In 1988, Mark Wahlberg plead guilty to assault for two related incidents wherein the actor attacked two Vietnamese American men while yelling anti-Asian slurs. As a teenager, Wahlberg spent 45 days in jail relating to the racialized assaults. Last week, the actor submitted a pardon request asking to have his criminal record expunged of that conviction.
Today, the Daily Mail published an interview with one of Wahlberg’s assault victims. Hoa “Johnny” Trinh tells the paper that he wasn’t aware that his 1988 assailant was a Hollywood celebrity, and he forgives Wahlberg for the attack.
Trinh, who now lives in Arlington, Texas and works in a clothing company making minimum wage, believes that Wahlberg should get a pardon.
In an exclusive interview with Mail Online Trinh said he is happy for Wahlberg to be given a pardon saying: ‘He was young and reckless but I forgive him now. Everyone deserves another chance.
‘I would like to see him get a pardon. He should not have the crime hanging over him any longer.’
Trinh added that he would like to meet Wahlberg face to face to tell him he does not bear a grudge.
‘He paid for his crime when he went to prison. I am not saying that it did not hurt when he punched me in the face, but it was a long time ago.
‘He has grown up now. I am sure he has his own family and is a responsible man.’
Trinh also says that the highly-reported detail that Wahlberg had blinded Trinh in the attack — which Wahlberg himself believed — is wrong; Trinh had already lost his left eye during his military service in the Vietnam War well before his April 8, 1988 encounter with a teenaged Wahlberg.
Trinh tells the Daily Mail that he didn’t know who Wahlberg was, but that he has since been invited to testify for or against Wahlberg’s pardon request. Because he can’t afford to travel to Massachusetts, Trinh says he plans to submit a written statement in support of Wahlberg.
Last night, Wahlberg also addressed his pardon request, saying in an interview:
“I’ve been working very hard to correct a lot of mistakes that I made since the day that I woke up and realized, ‘You know what? I need to be a leader instead of a follower,’” he said.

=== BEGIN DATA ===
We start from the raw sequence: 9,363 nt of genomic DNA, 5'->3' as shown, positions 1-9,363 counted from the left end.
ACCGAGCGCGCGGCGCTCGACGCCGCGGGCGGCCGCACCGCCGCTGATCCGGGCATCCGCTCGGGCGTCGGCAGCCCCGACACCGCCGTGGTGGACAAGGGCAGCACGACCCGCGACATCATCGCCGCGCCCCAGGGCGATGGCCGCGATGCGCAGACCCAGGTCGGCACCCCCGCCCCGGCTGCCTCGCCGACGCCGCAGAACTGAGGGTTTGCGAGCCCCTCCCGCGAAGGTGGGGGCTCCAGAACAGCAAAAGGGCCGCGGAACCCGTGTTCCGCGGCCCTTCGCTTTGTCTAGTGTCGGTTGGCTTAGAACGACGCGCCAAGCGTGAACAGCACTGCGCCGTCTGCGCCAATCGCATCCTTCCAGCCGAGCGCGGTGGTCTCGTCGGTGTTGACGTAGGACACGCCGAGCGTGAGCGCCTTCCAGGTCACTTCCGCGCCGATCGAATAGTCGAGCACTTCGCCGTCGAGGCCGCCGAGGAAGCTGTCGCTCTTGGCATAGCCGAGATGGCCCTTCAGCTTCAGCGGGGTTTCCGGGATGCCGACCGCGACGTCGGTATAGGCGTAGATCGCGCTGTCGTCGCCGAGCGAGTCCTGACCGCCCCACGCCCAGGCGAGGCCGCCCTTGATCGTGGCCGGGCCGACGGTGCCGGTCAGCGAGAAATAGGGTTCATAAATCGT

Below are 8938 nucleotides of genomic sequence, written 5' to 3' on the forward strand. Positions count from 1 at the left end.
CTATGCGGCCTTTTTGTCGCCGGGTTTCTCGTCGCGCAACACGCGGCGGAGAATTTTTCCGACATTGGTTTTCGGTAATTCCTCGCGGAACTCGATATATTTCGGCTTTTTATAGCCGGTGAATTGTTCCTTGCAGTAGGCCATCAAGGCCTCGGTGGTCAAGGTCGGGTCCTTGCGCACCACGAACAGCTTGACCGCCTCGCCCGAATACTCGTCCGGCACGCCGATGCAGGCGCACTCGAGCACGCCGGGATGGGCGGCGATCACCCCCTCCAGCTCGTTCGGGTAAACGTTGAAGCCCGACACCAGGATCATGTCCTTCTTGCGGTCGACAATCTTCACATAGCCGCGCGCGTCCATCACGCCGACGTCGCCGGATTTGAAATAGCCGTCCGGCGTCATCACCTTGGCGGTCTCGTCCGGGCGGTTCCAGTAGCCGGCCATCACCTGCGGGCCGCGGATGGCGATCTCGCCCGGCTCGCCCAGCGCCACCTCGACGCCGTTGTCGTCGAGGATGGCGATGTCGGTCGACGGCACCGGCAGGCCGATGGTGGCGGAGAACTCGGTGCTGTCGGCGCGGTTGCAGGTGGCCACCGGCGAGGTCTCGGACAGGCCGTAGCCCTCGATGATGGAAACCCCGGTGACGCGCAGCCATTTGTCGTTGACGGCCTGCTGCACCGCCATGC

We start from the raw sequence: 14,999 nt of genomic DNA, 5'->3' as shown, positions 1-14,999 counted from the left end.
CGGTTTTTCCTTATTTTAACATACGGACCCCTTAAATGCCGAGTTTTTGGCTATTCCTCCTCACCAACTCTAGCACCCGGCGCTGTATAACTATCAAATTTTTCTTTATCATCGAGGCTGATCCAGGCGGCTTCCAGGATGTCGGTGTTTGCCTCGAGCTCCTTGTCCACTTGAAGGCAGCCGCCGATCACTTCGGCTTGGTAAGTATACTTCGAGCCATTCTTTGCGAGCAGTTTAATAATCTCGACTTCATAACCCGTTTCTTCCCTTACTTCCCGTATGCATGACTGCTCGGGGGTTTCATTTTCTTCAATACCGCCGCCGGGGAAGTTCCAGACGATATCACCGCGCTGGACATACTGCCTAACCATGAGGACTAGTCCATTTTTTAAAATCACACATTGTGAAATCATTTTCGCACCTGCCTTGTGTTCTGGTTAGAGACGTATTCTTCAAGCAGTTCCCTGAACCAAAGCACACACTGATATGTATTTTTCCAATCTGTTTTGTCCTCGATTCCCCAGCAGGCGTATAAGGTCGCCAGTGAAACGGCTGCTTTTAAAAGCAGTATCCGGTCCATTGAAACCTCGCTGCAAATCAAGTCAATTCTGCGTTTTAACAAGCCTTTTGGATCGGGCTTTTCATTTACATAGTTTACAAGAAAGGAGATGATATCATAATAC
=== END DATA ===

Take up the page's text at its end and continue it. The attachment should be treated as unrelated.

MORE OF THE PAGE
While I sincerely appreciate Trinh’s statements and his forgiveness of Wahlberg, I worry that they may also distract from the impact of hate-motivated crimes — like the one that Wahlberg committed — on the larger Asian American community.
Some within the Asian American (myself included) oppose the pardon request in the absence of additional outreach to the Asian American community, addressing the racialized nature of the crime. Wahlberg has focused his advocacy on youth development, but has not invested nearly as much time or energy on anti-racism efforts since his 1993 apology for the incident.
I fully support justice for those convicted of crimes, however I also think that if Wahlberg wants to be a leader, there is plenty of room for him to take a leadership role in efforts to stop racial violence and injustice; I hope that with the latest attention to Wahlberg’s criminal record, the actor will consider putting more of his considerable resources towards helping immigrants and other marginalized communities of colour who are often particularly vulnerable to crime and economic victimization.
It doesn’t escape my notice that Wahlberg last year earned millions of dollars to star in the latest Transformers. Meanwhile, Trinh is struggling to make ends meet while earning minimum wage and the Committee Against Anti-Asian Violence (CAAAV) — which helped solicit Wahlberg’s original 1993 apology for the attacks — continues to operate at the grassroots level in New York City helping to secure tenants’ rights for recent Asian American immigrants living in the city’s low-income housing projects. Many of those whom CAAAV is helping to organize can look forward to a life of economic hardship similar to Hoa Trinh’s. So, indeed, there is plenty of room here for Mark Wahlberg to “be a leader instead of a follower”.
18MillionRising has started a petition also opposing Wahlberg’s pardon request, and it currently contains over 10,000 signatures.